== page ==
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Rockefeller impostor gets 27-to-life for San Marino man's murder

Christian Karl Gerhartsreiter was convicted of killing his landlady's son, who went missing in 1985. The victim's body was found in 1994.

August 15, 2013|Hailey Branson-Potts
  • Christian Karl Gerhartsreiter maintained his innocence during his sentencing for murder.
Christian Karl Gerhartsreiter maintained his innocence during his sentencing… (Irfan Khan, Los Angeles…)

A German-born fabulist who masqueraded as a member of the Rockefeller family was sentenced Thursday to 27-years-to-life in prison for killing his San Marino landlady's son in 1985.

Christian Karl Gerhartsreiter, acting in his own defense, addressed the court before sentencing and blamed the slaying of 27-year-old John Sohus on the man's wife, Linda.

"I want to assert my innocence," said Gerhartsreiter, wearing a blue jail jumpsuit with his hands cuffed in front of him. "I firmly believe that the victim's wife killed the victim, but, be that as it may … I did not commit the crime."

Gerhartsreiter, 52, was convicted in April of murdering Sohus with a blunt object. Sohus' body was found in 1994, buried three feet deep behind a guesthouse where Gerhartsreiter had been living on the Lorain Road property, where the couple lived with John's mother in the main house.

Gerhartsreiter left San Marino — where he was known as British aristocrat Christopher Chichester — shortly after the couple's disappearance in 1985.

He reemerged on the East Coast, pretending to be television and film producer Christopher Crowe before convincing some on Wall Street that he was a bond trader. He eventually began saying he was Clark Rockefeller, a scion of the wealthy family. He gained entry to exclusive social clubs and fooled many, including his Harvard-educated wife.

Linda Sohus, who disappeared at age 29, has never been found.

In an emotional speech before the judge's sentence, John Sohus' half sister, Ellen Sohus, addressed Gerhartsreiter directly.

"Why did you kill my brother?" she asked. "What happened to Linda? I believe Linda is dead and that you are responsible for her death."

She said that after John's body was discovered, she and John's father would ask her often, "Why John? He was the kindest person I have ever known."

Ellen Sohus said that in recent years she has seen photos of Gerhartsreiter and his young daughter in which they appeared to have been happy.

"It is sad that he will not be able to watch her grow up," she said. "It is sad that she will not have her father with her during life's most precious moments."

At that, Gerhartsreiter, seated at the defense table, nodded his head solemnly.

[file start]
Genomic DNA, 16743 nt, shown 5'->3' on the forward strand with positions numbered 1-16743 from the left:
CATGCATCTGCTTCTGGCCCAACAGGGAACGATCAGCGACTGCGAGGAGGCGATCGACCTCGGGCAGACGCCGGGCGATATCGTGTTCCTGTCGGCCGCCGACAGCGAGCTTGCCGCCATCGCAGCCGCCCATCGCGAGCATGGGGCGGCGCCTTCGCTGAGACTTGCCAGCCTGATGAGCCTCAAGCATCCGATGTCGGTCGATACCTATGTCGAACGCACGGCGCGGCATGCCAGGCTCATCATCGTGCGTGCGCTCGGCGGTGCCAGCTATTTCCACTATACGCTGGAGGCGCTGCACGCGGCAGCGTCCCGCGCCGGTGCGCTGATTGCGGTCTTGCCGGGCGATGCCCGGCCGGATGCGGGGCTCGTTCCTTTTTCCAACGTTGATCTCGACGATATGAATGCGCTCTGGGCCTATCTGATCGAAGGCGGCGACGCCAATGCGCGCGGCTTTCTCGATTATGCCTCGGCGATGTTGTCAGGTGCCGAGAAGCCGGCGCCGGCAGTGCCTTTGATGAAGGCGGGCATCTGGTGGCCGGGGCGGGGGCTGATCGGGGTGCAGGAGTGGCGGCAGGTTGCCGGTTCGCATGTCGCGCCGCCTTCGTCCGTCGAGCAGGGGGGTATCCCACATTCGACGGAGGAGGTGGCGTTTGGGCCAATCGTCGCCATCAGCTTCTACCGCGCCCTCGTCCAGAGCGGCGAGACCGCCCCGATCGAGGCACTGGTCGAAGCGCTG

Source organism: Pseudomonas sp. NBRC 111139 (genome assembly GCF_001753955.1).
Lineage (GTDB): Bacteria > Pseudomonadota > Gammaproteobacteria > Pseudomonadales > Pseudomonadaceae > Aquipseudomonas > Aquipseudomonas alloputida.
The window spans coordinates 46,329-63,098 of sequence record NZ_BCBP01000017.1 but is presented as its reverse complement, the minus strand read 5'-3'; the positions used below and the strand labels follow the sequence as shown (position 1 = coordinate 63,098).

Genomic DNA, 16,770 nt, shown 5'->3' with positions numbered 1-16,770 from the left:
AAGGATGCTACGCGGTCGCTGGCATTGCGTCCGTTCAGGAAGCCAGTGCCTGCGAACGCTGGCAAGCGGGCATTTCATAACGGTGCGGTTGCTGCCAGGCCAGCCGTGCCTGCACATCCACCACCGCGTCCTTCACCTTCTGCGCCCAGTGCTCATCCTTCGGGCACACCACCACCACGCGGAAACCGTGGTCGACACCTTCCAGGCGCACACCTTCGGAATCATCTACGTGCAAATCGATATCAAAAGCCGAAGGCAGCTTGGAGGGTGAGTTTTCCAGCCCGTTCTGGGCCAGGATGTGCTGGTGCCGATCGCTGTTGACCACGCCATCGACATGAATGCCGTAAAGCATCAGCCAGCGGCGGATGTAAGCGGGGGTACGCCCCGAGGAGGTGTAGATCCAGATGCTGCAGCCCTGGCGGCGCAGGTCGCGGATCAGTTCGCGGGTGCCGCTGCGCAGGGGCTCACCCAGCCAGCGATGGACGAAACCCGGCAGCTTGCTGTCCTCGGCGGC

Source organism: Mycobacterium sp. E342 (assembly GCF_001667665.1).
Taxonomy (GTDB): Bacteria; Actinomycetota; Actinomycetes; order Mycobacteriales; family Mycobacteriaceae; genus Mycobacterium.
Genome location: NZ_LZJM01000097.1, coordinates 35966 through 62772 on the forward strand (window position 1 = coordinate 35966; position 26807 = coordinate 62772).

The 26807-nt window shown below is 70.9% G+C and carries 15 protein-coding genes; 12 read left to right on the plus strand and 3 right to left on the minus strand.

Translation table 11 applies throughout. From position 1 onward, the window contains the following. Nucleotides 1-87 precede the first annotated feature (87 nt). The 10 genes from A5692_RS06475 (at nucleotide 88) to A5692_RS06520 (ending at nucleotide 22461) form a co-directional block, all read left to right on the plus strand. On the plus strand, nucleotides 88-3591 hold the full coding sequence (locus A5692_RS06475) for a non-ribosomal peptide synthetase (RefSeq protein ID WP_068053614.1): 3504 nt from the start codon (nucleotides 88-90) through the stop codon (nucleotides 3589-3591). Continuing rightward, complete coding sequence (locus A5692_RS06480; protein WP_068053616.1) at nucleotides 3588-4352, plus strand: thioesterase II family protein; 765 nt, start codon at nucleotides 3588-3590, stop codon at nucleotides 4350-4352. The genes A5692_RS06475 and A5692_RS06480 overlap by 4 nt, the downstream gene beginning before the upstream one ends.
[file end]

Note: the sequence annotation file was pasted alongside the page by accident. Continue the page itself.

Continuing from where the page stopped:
During the trial, Gerhartsreiter's team of Boston attorneys argued that Linda Sohus could have been the killer — a notion several jurors said they quickly rejected.

Gerhartsreiter dismissed his attorneys after his conviction and represented himself during his sentencing hearing, despite the judge's warnings that doing so would be difficult. Gerhartsreiter said he had taken a debate class more than 30 years ago and hoped to draw from experience while preparing for the hearing.

Gerhartsreiter filed a lengthy motion requesting a new trial. He said he believed the evidence presented during his more than three-week trial did not support the guilty verdict. He also said he thought the prosecution improperly argued that he killed Linda Sohus. Gerhartsreiter was not charged with killing her.

Gerhartsreiter asked to read his motion aloud because his handwriting is "not always perfectly clear" and because there was "public interest in the motion ... and it would also save time for the media if I get to present it orally." The courtroom was crowded with reporters and television cameras.

Los Angeles County Superior Court Judge George G. Lomeli refused to let him read the motion and denied him a new trial.

Deputy Dist. Atty. Habib Balian, who prosecuted the case, said he was "pleased, after all these years, to bring justice and closure to Ellen and her family." Balian has not offered any possible motive for the killing.

Sue Coffman, Linda Sohus' best friend, said she left the courtroom with a sense of relief.

"It's over for me," she said. "He can appeal all he wants to. He can be as famous as he wants."

She shook her head and whispered the number of years since the Sohuses' disappearance: "28 years."

Coffman hugged Ellen Sohus after the sentencing. They each took a deep breath and smiled.

hailey.branson@latimes.com

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